What Are You Doing in Zambia?
“If I travel with Spark, what will I be doing?” It’s a question that we get often and one of the reasons we created this blog was for the opportunity to share about the activities and adventures we have while visiting our partners in Zambia and Nicaragua.
Our trip to Zambia is filled with opportunities to build relationships with people whose lives are very different from ours. This week we have gotten to know the teachers, staff and children of Hope Ministries. We have collaborated with our partners here on an a fantastic art exchange facilitated by our trip volunteers. It will bring together students from Hope Community School with two public schools in Chicago. We have learned Zambian dances (some of us better at them than others) and we enjoyed amazing Zambian meals while learning about life here in southern Africa and sharing about our own.
There is always plenty to do while we are here. Tuesday we began a painting project inside Hope House (orphanage) and several participants helped digitize academic and medical records of the students from the school. We help to serve the lunch meal program to hundreds of children and each day we participate in the now-famous reading program, where each traveler has a reading partner for the week. The children compete for a spot in this reading program so that they have the chance to work one-on-one with a volunteer from the U.S. on their English and reading skills. It may not sound like much, but the teachers at Hope Community School credit this program with energizing and transforming the reading culture at the school.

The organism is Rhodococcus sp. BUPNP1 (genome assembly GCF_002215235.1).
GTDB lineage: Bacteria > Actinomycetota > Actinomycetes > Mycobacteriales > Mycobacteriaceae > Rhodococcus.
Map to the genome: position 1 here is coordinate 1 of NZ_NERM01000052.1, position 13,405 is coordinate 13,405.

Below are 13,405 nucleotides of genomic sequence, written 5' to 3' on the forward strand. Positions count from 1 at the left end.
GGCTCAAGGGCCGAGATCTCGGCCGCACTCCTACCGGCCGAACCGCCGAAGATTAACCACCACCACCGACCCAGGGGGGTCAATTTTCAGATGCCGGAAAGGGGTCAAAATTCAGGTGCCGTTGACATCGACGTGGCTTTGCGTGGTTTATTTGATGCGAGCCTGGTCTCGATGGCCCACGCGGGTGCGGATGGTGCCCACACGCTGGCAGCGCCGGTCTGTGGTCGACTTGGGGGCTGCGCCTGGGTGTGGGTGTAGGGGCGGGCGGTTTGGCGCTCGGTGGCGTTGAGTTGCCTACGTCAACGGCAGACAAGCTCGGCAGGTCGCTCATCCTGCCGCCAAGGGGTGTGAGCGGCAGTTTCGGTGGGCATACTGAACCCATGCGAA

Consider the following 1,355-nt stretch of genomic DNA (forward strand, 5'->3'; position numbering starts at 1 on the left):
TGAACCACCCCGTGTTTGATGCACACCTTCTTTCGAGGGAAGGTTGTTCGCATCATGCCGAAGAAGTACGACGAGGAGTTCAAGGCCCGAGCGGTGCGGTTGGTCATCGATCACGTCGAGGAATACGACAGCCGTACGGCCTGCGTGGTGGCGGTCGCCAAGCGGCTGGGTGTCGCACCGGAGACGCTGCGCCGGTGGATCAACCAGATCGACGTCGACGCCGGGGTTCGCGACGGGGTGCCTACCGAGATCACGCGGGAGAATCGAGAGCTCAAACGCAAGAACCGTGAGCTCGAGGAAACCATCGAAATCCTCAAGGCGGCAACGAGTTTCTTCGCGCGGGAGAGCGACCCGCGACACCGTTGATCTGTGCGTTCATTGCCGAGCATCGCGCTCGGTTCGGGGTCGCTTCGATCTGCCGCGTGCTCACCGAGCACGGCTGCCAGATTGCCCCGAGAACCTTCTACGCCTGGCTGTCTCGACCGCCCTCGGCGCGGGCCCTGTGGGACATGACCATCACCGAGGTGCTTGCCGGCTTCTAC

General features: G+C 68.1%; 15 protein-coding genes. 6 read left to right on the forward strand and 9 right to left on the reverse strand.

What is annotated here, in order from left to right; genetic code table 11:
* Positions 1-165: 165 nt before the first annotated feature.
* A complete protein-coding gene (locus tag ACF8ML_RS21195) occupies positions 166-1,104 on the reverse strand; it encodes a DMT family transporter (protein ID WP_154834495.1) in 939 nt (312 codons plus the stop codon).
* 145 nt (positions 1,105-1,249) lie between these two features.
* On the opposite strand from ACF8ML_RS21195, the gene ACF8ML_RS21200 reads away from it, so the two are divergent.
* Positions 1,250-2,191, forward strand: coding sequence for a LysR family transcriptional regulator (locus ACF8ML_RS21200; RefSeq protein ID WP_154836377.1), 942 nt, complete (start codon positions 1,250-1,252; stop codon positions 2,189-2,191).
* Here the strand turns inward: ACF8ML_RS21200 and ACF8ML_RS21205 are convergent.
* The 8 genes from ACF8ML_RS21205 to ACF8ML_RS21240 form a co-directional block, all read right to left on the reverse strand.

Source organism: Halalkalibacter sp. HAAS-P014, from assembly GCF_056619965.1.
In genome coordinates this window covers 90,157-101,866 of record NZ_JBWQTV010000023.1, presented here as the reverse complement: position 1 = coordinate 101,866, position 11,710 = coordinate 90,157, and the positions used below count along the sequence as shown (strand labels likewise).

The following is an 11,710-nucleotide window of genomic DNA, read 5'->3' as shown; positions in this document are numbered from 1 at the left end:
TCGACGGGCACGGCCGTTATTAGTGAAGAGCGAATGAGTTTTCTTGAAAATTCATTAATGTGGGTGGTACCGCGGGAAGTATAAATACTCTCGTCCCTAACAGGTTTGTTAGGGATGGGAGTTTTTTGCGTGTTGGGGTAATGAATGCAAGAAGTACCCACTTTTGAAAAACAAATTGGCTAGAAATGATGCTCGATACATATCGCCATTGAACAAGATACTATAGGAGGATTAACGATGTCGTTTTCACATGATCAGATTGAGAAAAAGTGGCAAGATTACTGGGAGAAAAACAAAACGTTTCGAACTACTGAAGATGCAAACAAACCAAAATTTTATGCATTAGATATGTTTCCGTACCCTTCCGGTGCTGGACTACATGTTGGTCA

We want every Spark trip participant to leave Zambia having learned some history, local language and customs of this part of the world. During the trip, we visit historical landmarks and are taught a little bit of Bembe, the local Zambian language here in the Copperbelt. We are given the Zambian perspective on slavery and colonialism as well as the recent challenges of HIV/AIDS and the new opportunities emerging as countries like China and Japan invest heavily in Zambia’s economy and infrastructure.
Sometimes, what we do over here is familiar, even while being incredibly unique. Take for example tonight: we celebrated the birthday of one of our trip participants. The evening looked quite similar to what we would do for a friend’s birthday back home: happy hour, dinner at a restaurant, inspiring conversation and a birthday cake. The unique aspect came in that we also invited some of the staff from our partner organization to join us. We toasted with ifishumu, fried caterpillars (a delicacy in Zambia) and the night ended in a crazy chitenge fashion show (chitenge is a traditional African fabric). The impromptu cat walk was initiated by another Spark traveler who used to produce runway model shows. When was the last time you experienced a birthday party with that kind of unique infusion of two cultures and people coming together to celebrate life?
More than anything, I believe that an experience like traveling to Zambia helps you to feel fully alive. The people here offer us a beautiful perspective….every day counts, joy can be found in the midst of hardship, and what we choose to do with our lives matters.